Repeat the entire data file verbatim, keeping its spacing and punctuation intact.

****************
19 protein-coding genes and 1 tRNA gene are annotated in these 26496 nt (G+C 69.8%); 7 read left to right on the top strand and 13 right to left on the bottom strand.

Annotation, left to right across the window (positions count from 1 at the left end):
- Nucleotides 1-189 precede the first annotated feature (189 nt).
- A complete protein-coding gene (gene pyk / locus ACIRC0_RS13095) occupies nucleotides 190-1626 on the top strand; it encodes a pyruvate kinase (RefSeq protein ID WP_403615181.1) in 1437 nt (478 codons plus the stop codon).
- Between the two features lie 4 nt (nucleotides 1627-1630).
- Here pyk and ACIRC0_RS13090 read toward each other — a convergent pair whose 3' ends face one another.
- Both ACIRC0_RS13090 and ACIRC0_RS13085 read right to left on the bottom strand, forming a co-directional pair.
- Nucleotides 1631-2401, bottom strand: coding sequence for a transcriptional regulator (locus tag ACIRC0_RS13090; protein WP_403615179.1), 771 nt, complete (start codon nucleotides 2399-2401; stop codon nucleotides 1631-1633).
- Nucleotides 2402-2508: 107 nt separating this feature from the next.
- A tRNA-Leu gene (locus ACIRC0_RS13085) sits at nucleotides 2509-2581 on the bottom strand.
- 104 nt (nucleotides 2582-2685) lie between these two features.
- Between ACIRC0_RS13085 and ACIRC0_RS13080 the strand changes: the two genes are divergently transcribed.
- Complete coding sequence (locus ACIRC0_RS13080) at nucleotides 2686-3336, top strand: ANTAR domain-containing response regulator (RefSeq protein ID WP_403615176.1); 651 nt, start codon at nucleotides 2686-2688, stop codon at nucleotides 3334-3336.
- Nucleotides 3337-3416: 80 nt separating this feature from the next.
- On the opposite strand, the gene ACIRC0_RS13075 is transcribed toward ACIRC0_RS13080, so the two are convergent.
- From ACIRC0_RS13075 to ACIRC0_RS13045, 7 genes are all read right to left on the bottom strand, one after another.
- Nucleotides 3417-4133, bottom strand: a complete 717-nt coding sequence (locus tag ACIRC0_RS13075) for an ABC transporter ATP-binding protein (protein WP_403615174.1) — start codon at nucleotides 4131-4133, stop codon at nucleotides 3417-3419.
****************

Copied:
19 protein-coding genes and 1 tRNA gene are annotated in these 26496 nt (G+C 69.8%); 7 read left to right on the top strand and 13 right to left on the bottom strand.

Annotation, left to right across the window (positions count from 1 at the left end):
- Nucleotides 1-189 precede the first annotated feature (189 nt).
- A complete protein-coding gene (gene pyk / locus ACIRC0_RS13095) occupies nucleotides 190-1626 on the top strand; it encodes a pyruvate kinase (RefSeq protein ID WP_403615181.1) in 1437 nt (478 codons plus the stop codon).
- Between the two features lie 4 nt (nucleotides 1627-1630).
- Here pyk and ACIRC0_RS13090 read toward each other — a convergent pair whose 3' ends face one another.
- Both ACIRC0_RS13090 and ACIRC0_RS13085 read right to left on the bottom strand, forming a co-directional pair.
- Nucleotides 1631-2401, bottom strand: coding sequence for a transcriptional regulator (locus tag ACIRC0_RS13090; protein WP_403615179.1), 771 nt, complete (start codon nucleotides 2399-2401; stop codon nucleotides 1631-1633).
- Nucleotides 2402-2508: 107 nt separating this feature from the next.
- A tRNA-Leu gene (locus ACIRC0_RS13085) sits at nucleotides 2509-2581 on the bottom strand.
- 104 nt (nucleotides 2582-2685) lie between these two features.
- Between ACIRC0_RS13085 and ACIRC0_RS13080 the strand changes: the two genes are divergently transcribed.
- Complete coding sequence (locus ACIRC0_RS13080) at nucleotides 2686-3336, top strand: ANTAR domain-containing response regulator (RefSeq protein ID WP_403615176.1); 651 nt, start codon at nucleotides 2686-2688, stop codon at nucleotides 3334-3336.
- Nucleotides 3337-3416: 80 nt separating this feature from the next.
- On the opposite strand, the gene ACIRC0_RS13075 is transcribed toward ACIRC0_RS13080, so the two are convergent.
- From ACIRC0_RS13075 to ACIRC0_RS13045, 7 genes are all read right to left on the bottom strand, one after another.
- Nucleotides 3417-4133, bottom strand: a complete 717-nt coding sequence (locus tag ACIRC0_RS13075) for an ABC transporter ATP-binding protein (protein WP_403615174.1) — start codon at nucleotides 4131-4133, stop codon at nucleotides 3417-3419.